Iowa’s offense was searching for a spark against Northwestern last Saturday night. And it found one in backup quarterback Alex Padilla.

So now what? The Hawkeyes are just going to put out that spark? Of course not.

Iowa (7-2, 4-2) announced it would start Padilla on Saturday against Minnesota (6-3, 4-2). But why stop there? It would make no sense to go back to Spencer Petras. With the Hawkeyes in a 4-way tie atop the West and a berth to the Big Ten Championship Game very much in play, there is no time to worry about hurt feelings or anything like that.

Kirk Ferentz just needs to trust what his eyes were telling him last Saturday: Petras should not be leading this offense anymore. That was Ferentz’s takeaway after watching the first 3 drives Petras led against Northwestern that resulted in just 1 first down. When Padilla came in for the fourth drive, there was a noticeable difference in how the offense operated. And that’s more than just a results-based observation. It was the same thing against Wisconsin in the prior game, though that was in garbage time with the outcome already decided. Padilla moves at a different speed. To simplify it, Padilla has more juice — in terms of mobility and arm strength. He gets the ball out so much quicker than Petras. He is twitchy.

Watching Padilla rip throws over the middle, like to Keegan Johnson just out of reach of the Northwestern defender, or the bullet to Tyler Goodson on third-and-7 for 19 yards, was something I don’t often see from an Iowa offense. His best play was actually an incompletion. He controlled a high snap, stepped up in the pocket and hit Charlie Jones in stride about 20 yards downfield. It was perfectly placed just over the linebackers and in front of Jones to where he probably would’ve turned it into a 68-yard TD. But it went right through Jones’ hands.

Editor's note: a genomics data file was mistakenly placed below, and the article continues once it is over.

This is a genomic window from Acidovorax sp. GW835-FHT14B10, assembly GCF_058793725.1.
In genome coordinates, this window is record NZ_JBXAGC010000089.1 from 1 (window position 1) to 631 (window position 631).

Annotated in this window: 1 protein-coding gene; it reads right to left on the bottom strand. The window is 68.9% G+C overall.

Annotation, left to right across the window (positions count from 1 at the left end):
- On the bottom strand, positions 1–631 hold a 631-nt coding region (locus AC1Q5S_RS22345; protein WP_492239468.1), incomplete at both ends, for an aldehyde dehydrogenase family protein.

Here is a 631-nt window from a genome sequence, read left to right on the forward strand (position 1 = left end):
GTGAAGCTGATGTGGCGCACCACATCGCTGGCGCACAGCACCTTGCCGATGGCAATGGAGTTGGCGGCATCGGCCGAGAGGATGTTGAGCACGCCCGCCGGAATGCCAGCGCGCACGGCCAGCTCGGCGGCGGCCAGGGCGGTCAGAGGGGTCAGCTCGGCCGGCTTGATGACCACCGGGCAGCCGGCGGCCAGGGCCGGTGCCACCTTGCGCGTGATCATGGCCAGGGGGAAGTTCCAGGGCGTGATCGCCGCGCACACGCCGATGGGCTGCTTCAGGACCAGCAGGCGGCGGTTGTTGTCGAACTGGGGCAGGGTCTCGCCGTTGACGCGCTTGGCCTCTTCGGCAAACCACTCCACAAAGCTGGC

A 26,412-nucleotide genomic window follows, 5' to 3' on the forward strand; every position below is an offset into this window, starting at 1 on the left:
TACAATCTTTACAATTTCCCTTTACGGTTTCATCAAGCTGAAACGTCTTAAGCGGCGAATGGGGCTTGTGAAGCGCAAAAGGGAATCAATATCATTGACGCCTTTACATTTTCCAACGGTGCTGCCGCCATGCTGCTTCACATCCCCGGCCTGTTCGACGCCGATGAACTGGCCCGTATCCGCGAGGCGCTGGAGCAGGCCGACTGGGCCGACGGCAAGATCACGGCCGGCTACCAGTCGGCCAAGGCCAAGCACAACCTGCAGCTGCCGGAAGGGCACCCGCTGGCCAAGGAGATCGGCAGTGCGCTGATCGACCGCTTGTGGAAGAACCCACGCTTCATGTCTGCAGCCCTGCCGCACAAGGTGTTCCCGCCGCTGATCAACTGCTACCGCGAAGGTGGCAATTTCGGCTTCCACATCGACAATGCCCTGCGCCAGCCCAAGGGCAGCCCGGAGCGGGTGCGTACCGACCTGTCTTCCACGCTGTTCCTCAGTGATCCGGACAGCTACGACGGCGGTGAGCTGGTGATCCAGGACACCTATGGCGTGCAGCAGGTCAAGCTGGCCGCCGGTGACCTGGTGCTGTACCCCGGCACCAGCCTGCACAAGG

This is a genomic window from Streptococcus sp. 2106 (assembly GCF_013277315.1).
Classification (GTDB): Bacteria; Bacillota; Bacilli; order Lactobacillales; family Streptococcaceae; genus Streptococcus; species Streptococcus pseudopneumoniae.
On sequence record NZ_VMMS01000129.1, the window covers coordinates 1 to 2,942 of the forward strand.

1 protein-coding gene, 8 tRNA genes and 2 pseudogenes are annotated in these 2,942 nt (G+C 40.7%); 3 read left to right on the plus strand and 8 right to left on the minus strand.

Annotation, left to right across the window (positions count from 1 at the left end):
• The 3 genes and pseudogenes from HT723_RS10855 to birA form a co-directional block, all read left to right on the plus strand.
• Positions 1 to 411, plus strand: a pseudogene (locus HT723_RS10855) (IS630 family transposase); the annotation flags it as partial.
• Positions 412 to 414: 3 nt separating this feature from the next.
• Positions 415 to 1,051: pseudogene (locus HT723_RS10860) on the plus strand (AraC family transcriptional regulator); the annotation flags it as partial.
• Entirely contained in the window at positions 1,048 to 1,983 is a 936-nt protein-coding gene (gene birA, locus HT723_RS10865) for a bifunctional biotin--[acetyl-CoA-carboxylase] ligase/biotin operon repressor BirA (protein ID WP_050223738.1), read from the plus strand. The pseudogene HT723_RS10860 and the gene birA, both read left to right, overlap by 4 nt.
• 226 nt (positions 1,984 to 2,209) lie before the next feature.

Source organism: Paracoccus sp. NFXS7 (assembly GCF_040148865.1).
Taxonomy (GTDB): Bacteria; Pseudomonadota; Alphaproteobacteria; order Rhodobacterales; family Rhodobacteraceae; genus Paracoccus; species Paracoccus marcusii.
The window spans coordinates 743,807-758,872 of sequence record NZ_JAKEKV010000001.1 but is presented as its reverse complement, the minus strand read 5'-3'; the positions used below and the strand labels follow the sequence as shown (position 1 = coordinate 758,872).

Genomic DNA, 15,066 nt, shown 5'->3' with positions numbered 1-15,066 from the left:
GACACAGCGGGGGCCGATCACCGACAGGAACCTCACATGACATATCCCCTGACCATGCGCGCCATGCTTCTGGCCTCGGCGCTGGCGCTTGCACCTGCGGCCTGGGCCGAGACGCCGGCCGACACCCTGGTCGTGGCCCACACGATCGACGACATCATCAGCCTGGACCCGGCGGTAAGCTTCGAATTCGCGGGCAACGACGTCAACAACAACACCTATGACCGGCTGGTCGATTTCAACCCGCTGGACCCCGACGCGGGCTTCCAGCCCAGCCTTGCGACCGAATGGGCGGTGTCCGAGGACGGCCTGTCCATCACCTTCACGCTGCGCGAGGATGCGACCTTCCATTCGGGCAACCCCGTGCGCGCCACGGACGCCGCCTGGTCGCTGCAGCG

Even if Ferentz believes that a healthy Petras is the better player, he clearly is not at full strength and may not be the rest of this season. He short-hopped his intended target on 8-yard out routes on 2 throws, which is reportedly what led to the hook on Saturday. Petras isn’t even a difference-maker when healthy; if he is limited, he definitely should not be playing.

If Ferentz goes back to Petras after how plainly obvious it was Saturday that Padilla is the guy, he risks losing the trust of the fan base. Iowa has been searching for something for the last month to get it going. This offense is averaging fewer than 300 yards per game, last in the Big Ten and 123rd nationally. With as good of a defense as Iowa has, it doesn’t need to put up 30 or 40 points per game to win games. But it does need a guy who can make plays every now and again and doesn’t need the perfect circumstances to have success.

I liked how when the Hawkeyes got the ball at their own 11 with just over 2 minutes left in the first half, they didn’t go hyper-conservative and sit on the ball before the half. Padilla completed 4 straight passes and moved them into Northwestern territory, though the drive stalled when the clock ran out.

It reminds me a little bit of last year when Michigan went to Cade McNamara over Joe Milton, or when Michigan State went to Payton Thorne over Rocky Lombardi. The offense just kind of moved differently. The rest of the offense had an instant trust in the QB. That’s what we’ve seen here with Padilla. You think star running back Tyler Goodson, who has had an underwhelming season but had a huge game against Northwestern liked playing with Padilla? Look at this quote: “For Alex to come in here and look as comfortable and superior as he did, it’s just amazing to see.”

Since there is buy-in from the rest of the team, this is an easy decision, with all due respect to Petras, who has started the last 17 games and led Iowa to a 13-4 record. He was reportedly smiling and encouraging Padilla on the sideline after the first TD drive.

The only consideration would be how prudent it is for a contending team with a lot to play for to shake things up. Michigan and Michigan State last year were just playing out the string. But Padilla just won a game on the road in which he was thrown into an adverse situation. I think he can handle it.

It’s quite possible that Padilla is actually the better player, even though he wasn’t starting. Petras was the better player at the start of last season, as he began his third season in the program while Padilla was in his second. And as Iowa went on an incredible run the last 2 years, winning 12 straight games, how do you replace the QB, even if he wasn’t always directly impacting the outcome? That’s tough.

But since the offense has stalled, the door is open for Padilla. And Ferentz must choose it, even when Petras is healthy again.